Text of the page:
In London Erasmus took up his lodging in the Augustinian convent, with Bernard Andreas, the tutor of Prince Arthur, and Royal Historiographer, in which character he wrote his Life of Henry VII. A quarrel arose about the expenses of the
' He appears to have seen the reliques of Thomas à Becket on another occasion, in company with Colet. 'I myself saw, when they displayed a torn rag with which he is said to have wiped his nose, the Abbot and other standers-by fall on their knees and lift up their hands in adoration. To Colet, for he was with me, this appeared intolerable ; to me these things sremed rather to be borne with, till they could be corrected without tumult.'— Erasmi Modus Orandi, Oper. v. p. 933. A critic of Jortin's Life (Additions, ii. p. 706), to whom Jortin seems inclined to bow, supposes only one visit, and that Gratian Pullen was Colet; but the Wickliffism and rather coarse behaviour seem out of character with that derout
* This, the only contemporary biography of Henry VII., has appeared, exceedingly well edited, among the publications for which we are indebted to the Master of the Rolls.
great scholar's maintenance, which was set at rest by the liberality of Lord Mountjoy. King Henry, however, whether too busy on his accession to the throne, and too much absorbed in European politics, hardly appears to have sustained the promise of welcome and patronage to the stranger whom he had allured into his realm: we hear but little of the royal munificence. Erasmus ever wrote with the highest respect of Henry ; propitiated him by dedications, in one of which he dexterously reminded him of their early intimacy; he afterwards vindicated the King's authorship of the famous answer to Luther; and Henry was certainly jealous of the preference, shown by Erasmus in his later life, of the Imperial patronage. King Henry appreciated Erasmus more highly when he had lost the fame which he might have conferred upon his realm by his denizenship. The great Cardinal, of whose splendid foundations at Oxford Erasmus writes with honest admiration, condescended to make noble promises to Erasmus, first of a canonry at Tournay (that see was one of Wolsey's countless commendams), which, as his friend Lord Mountjoy was governor of the city, would have been peculiarly acceptableafterwards of nothing less than a bishopric. But his hopes from Wolsey turned out, in the words of his friend Ammonius, dreams. He more than once betrays some bitterness towards a patron, whose patronage was only in large words, and contemplated his fall, at least with equanimity.' At this period Fisher, Bishop of Rochester, seems to have been his most active and zealous advocate. Even Fisher was an avowed friend of the new learning; as Chancellor of Cambridge it was his deliberate design to emancipate the University from the trammels of scholasticism : himself, at an advanced age, had studied Greek. Through his influence Erasmus, who, as we have seen, had visited Cambridge in 1506, was appointed first Margaret Professor of Divinity, afterwards Professor of Greek. He had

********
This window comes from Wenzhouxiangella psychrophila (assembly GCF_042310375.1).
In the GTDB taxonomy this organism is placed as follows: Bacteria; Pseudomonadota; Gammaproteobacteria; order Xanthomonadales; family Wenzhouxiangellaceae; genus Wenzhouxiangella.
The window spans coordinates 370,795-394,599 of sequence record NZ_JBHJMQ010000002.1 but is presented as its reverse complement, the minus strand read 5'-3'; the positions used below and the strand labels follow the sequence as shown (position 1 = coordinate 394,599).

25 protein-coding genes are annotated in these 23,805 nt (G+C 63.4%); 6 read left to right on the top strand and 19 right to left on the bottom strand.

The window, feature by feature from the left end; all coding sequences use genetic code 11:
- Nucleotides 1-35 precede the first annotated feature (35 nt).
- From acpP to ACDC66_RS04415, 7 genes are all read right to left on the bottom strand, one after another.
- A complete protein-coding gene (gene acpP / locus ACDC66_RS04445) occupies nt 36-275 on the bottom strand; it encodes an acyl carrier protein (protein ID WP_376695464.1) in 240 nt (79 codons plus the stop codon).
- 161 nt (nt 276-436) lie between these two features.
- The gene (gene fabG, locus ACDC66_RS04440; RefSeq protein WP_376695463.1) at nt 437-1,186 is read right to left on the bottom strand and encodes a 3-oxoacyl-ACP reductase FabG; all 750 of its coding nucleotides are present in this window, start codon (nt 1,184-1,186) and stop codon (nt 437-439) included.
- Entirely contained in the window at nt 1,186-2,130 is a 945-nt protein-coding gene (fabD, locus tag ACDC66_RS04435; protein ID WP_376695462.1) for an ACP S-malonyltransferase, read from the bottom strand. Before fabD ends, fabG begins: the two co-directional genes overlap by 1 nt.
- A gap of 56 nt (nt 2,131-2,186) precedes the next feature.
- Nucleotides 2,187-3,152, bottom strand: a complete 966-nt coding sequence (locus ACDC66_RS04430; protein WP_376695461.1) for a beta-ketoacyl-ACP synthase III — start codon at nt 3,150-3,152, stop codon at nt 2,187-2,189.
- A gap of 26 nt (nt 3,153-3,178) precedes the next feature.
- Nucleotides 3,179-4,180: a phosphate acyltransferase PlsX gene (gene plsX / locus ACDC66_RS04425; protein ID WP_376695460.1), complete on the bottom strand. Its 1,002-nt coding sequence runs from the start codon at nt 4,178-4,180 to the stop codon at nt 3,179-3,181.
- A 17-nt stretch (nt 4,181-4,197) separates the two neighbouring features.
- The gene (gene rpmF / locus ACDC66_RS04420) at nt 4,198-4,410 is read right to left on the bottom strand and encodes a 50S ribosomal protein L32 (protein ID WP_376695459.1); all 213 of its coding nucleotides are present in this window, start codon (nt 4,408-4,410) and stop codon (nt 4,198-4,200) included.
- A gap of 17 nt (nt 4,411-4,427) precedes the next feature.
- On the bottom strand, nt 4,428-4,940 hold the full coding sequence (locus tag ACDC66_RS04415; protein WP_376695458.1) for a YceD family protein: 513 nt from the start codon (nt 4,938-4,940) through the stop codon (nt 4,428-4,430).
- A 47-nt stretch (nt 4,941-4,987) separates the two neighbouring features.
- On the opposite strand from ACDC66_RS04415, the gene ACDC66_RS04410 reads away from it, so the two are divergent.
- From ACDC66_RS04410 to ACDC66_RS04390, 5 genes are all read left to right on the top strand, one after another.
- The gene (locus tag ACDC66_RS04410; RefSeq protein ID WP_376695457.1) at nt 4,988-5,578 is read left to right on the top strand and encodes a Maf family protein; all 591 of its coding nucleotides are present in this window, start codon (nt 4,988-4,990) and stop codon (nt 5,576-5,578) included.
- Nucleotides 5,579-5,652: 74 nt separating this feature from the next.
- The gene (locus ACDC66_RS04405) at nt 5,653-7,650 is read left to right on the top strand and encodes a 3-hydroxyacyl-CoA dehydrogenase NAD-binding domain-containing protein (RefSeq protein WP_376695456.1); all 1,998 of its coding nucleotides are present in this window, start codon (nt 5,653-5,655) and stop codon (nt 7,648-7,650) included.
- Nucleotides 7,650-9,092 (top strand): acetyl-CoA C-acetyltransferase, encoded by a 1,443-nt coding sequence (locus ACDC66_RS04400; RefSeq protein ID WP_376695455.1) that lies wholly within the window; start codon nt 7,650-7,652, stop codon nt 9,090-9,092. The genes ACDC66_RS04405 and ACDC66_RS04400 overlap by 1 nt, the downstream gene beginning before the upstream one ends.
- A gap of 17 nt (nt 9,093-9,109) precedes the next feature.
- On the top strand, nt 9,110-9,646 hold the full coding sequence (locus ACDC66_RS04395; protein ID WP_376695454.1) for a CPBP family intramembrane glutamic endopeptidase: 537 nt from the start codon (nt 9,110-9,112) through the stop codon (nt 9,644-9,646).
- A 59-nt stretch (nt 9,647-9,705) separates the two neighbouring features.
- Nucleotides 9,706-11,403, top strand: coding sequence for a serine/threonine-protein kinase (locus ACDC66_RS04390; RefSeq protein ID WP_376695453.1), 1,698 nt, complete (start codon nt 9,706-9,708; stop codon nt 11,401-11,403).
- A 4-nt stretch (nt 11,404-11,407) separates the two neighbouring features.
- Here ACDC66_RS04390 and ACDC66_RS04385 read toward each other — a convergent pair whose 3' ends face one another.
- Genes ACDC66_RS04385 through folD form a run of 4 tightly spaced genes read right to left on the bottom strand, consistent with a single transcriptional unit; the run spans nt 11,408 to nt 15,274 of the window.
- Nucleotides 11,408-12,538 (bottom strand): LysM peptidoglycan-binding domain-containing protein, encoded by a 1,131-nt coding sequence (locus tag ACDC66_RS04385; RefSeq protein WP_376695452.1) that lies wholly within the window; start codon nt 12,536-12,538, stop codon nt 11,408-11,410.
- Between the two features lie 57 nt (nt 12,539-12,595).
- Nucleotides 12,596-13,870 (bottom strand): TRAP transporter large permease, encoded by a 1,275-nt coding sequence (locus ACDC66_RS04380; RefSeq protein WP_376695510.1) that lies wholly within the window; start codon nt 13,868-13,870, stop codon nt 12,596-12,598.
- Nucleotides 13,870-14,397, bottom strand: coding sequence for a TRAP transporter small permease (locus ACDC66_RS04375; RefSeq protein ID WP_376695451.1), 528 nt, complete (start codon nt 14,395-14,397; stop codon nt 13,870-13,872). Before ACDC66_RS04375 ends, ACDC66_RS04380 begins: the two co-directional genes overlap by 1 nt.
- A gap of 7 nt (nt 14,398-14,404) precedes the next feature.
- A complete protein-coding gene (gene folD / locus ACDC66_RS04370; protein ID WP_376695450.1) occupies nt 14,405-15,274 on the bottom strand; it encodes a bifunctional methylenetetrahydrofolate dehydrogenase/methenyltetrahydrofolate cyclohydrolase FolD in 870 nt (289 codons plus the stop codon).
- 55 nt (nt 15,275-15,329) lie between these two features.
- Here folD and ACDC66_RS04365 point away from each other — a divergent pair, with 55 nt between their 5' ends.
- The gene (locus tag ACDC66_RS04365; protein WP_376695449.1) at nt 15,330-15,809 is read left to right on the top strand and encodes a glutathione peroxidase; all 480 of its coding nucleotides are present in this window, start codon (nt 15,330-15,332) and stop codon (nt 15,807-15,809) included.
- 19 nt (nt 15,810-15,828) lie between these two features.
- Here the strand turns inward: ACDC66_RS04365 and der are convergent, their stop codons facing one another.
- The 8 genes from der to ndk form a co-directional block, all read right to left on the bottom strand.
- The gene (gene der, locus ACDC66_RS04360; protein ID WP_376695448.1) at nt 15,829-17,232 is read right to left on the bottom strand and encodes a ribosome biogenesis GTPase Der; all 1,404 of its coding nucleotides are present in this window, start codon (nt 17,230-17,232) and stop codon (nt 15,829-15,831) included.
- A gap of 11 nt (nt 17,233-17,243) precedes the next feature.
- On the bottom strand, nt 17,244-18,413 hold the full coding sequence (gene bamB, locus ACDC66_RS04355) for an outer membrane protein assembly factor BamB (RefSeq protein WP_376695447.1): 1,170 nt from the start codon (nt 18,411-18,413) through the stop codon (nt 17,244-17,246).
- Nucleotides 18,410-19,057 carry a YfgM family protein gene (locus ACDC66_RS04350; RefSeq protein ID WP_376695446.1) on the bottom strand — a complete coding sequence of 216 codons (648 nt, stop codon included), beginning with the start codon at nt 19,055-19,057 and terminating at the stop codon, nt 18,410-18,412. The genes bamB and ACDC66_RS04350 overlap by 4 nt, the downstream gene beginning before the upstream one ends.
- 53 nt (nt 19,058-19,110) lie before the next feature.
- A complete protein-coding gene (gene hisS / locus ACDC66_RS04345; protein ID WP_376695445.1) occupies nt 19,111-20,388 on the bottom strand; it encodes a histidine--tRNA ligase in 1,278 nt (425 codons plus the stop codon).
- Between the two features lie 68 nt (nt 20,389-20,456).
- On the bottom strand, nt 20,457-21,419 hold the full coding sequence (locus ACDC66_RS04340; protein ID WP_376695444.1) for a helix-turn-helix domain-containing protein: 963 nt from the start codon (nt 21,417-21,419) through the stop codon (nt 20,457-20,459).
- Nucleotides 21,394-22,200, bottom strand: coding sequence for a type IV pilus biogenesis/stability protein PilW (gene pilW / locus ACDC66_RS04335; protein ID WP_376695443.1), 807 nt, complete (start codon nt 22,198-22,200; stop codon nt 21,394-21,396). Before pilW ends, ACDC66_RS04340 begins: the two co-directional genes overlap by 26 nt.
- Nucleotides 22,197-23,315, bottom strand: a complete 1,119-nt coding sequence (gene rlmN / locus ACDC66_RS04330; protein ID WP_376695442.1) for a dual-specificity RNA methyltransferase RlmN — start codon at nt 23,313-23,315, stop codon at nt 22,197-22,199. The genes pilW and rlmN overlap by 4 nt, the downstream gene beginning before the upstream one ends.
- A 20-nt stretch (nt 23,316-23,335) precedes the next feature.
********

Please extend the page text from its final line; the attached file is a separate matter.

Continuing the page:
His Epistles to Henry VIII. and to Wolsey are couched in a kind of respectful familiarity. The scholar is doing honour even to the haughty King, as well as receiving it, and to his 'alter ego,' as Erasmus describes Wolsey,
lodgings in Queen's College; in the time of Knight his rooms were still shown; a walk is even now called by his name. His scholars were at first but few, his emoluments small, and he did not scruple to express his disappointment at Cambridge. He had spent sixty nobles, and got barely one from his lectures. His friends were obliged to solicit aid, chiefly from Fox, Bishop of Winchester, and Tunstall of Durham. He became, however, better reconciled to Cambridge, and preferred it, but for the society of two or three dear friends, probably Mountjoy, no doubt More and Colet, to London. After two or three years the Archbishop Warham took him by the hand (his dedications of his translated Greek plays had not been wasted on the accomplished and liberal prelate), and from that time Warham's liberality was free and unintermitting, and the gratitude of Erasmus in due proportion. There are several long passages in which, during the life and after the death of Warham, he describes his character with equal eloquence and truth.' Warham presented him to the living of Aldington, near Ashford, in Kent, to which he was collated March 22, 1511. Before the end of the year he resigned it, from scruples which did him honour : “He could not pretend to feed a flock of whose language he was ignorant.' Erasmus disdained English, as he did all modern languages. The Archbishop accepted his resignation, assigning him a pension on the living. Erasmus still remonstrated, but the Archbishop argued that Erasmus was so much more usefully employed in instructing preachers than in preaching himself to a small country congregation, that he had a right to remuneration from the Church. To the 201. from the living the Archbishop added another 201. Knight justly mentions, as a very curious circumstance, that Aldington was the parish in which, some years after, appeared the Holy
See especially the preface to the 3rd edition of Jerome, and the note to i Thess. ii. 7, quoted at length by Jortin, i. 612, Epist. 922. 1234:—The contrast of the pious, enlightened, and unworldly Warham with Wolsey is very striking. Compare the preferments and possessions of Wolsey on his fall with Warham's dying demand of his steward, what money he had. “Thity pounds ;” “Satis viatici ad cælum" Enough to carry me to Heaven,”'